Preparation and characterization of transferable encapsulated dye-sensitized solar cells

09 January 2024, Version 2
This content is a preprint and has not undergone peer review at the time of posting.


The increasing demand for sustainable energy as a means to combat the impact of climate change is addressed via a novel concept in the present work. Herein, the development of encapsulated dye-sensitized solar cells, canonically “solar capsules”, for photovoltaic applications on alternative surfaces, such as facades, is presented. The solar capsule assembly houses all components necessary for photovoltaic energy conversion, enclosed within a semiconductor nanotubular array, making them truly unique in their construction. This capsule-style unit enables an easy transfer and draft onto a wide range of materials and surfaces for photovoltaic functionalization and applications. This type of dye-sensitized solar cell typically consists of transferred solar capsules and two additional electrodes. The design and construction of solar capsules have high economic viability as they can seamlessly be up-scaled using commercially established techniques such as anodization and subsequent functionalization. This work demonstrates a working model of such a capsule by fabricating TiO2 nanotubes that are functionalized via facile dip- and spin-coating techniques in a wet lab at ambient conditions. These prototype solar capsules are characterized in bulk and are thoroughly investigated at the nanoscale for information on the chemical distribution of the constituents, as they may be influenced during the manufacturing process.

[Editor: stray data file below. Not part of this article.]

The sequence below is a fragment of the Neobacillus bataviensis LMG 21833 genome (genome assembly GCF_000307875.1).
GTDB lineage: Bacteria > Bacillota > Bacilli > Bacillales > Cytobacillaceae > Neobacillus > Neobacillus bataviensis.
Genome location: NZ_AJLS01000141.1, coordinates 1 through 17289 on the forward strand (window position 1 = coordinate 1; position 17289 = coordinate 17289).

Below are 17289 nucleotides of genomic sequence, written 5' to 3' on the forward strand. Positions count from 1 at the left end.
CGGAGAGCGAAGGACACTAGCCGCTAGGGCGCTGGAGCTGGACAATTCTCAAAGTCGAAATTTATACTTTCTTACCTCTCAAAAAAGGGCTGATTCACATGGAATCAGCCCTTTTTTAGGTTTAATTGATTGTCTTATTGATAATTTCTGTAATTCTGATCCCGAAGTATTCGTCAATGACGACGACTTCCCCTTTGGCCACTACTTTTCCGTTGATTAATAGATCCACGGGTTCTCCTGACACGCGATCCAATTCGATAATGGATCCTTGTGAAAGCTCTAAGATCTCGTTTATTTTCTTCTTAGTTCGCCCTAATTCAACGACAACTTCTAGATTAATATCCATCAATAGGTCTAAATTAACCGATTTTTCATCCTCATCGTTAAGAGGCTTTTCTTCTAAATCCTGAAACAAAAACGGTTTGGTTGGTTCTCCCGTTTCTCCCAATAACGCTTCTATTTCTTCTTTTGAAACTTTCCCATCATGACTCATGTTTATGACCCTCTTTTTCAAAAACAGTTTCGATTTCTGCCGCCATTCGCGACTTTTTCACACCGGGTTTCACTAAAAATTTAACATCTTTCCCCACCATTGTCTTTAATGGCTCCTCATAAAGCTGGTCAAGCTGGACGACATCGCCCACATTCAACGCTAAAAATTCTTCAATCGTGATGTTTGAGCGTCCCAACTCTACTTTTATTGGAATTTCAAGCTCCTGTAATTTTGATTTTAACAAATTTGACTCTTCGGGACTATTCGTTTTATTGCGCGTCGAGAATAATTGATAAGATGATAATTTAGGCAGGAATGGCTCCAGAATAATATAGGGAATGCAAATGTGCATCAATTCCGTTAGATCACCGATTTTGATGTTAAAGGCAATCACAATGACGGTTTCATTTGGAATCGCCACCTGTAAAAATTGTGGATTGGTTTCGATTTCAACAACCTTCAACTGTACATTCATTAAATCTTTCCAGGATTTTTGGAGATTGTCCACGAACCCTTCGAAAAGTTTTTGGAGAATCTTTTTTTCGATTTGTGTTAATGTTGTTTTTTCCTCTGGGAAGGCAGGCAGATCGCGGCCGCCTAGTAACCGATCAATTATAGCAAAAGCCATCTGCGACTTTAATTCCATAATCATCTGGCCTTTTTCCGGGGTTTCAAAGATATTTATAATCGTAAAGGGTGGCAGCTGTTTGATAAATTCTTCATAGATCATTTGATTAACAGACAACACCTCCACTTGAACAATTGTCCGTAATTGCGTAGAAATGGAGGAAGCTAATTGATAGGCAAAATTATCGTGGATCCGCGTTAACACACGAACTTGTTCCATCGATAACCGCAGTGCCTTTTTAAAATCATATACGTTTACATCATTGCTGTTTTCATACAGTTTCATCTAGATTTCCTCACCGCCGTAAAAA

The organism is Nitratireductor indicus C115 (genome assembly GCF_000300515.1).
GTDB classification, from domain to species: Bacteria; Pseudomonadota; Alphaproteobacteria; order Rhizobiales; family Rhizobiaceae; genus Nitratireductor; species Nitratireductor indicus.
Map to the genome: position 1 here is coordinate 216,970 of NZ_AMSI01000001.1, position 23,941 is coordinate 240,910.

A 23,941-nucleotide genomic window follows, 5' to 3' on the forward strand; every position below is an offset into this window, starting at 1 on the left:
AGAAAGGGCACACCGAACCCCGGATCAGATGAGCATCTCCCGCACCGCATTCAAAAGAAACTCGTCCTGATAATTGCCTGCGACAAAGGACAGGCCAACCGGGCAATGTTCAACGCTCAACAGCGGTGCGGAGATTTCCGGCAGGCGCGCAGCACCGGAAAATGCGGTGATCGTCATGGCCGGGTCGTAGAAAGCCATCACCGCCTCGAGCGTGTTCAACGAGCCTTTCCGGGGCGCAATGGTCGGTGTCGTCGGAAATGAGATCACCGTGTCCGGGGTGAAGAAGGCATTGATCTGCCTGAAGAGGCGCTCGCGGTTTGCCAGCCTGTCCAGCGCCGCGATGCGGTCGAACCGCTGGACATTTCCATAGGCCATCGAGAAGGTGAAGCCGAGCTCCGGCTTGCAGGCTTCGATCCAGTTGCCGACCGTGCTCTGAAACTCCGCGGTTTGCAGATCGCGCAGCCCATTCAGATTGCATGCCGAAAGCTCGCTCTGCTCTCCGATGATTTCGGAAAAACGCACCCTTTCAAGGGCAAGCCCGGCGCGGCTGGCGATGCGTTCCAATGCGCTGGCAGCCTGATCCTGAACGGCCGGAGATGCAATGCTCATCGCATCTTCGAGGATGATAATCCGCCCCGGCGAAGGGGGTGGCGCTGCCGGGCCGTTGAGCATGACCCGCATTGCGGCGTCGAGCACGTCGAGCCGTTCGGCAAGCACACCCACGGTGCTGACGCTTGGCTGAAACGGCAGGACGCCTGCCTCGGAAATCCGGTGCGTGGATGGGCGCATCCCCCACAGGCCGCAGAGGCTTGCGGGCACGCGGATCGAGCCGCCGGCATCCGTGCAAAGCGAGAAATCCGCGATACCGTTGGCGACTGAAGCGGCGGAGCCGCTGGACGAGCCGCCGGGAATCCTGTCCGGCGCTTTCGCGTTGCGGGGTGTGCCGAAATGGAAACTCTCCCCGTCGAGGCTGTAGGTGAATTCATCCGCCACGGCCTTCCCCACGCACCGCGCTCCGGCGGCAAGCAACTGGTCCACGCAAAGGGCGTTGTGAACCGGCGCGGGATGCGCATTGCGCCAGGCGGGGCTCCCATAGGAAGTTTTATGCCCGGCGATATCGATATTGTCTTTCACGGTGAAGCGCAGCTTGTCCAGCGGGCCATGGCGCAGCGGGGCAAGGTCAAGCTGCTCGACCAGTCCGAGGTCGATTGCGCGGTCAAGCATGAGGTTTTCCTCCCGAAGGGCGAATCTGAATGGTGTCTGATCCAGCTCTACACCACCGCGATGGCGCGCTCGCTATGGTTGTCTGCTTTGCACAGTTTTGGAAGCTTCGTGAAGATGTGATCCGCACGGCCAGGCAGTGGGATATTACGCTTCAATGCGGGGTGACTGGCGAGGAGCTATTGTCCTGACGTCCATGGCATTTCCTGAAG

Dye-Sensitized Solar Cells
Solar Capsules

Supplementary materials

Preparation of DSSC based on solar capsules
The preparation of DSSC based on solar capsules is briefly illustrated in a video.


Comments are not moderated before they are posted, but they can be removed by the site moderators if they are found to be in contravention of our Commenting Policy [opens in a new tab] - please read this policy before you post. Comments should be used for scholarly discussion of the content in question. You can find more information about how to use the commenting feature here [opens in a new tab] .
This site is protected by reCAPTCHA and the Google Privacy Policy [opens in a new tab] and Terms of Service [opens in a new tab] apply.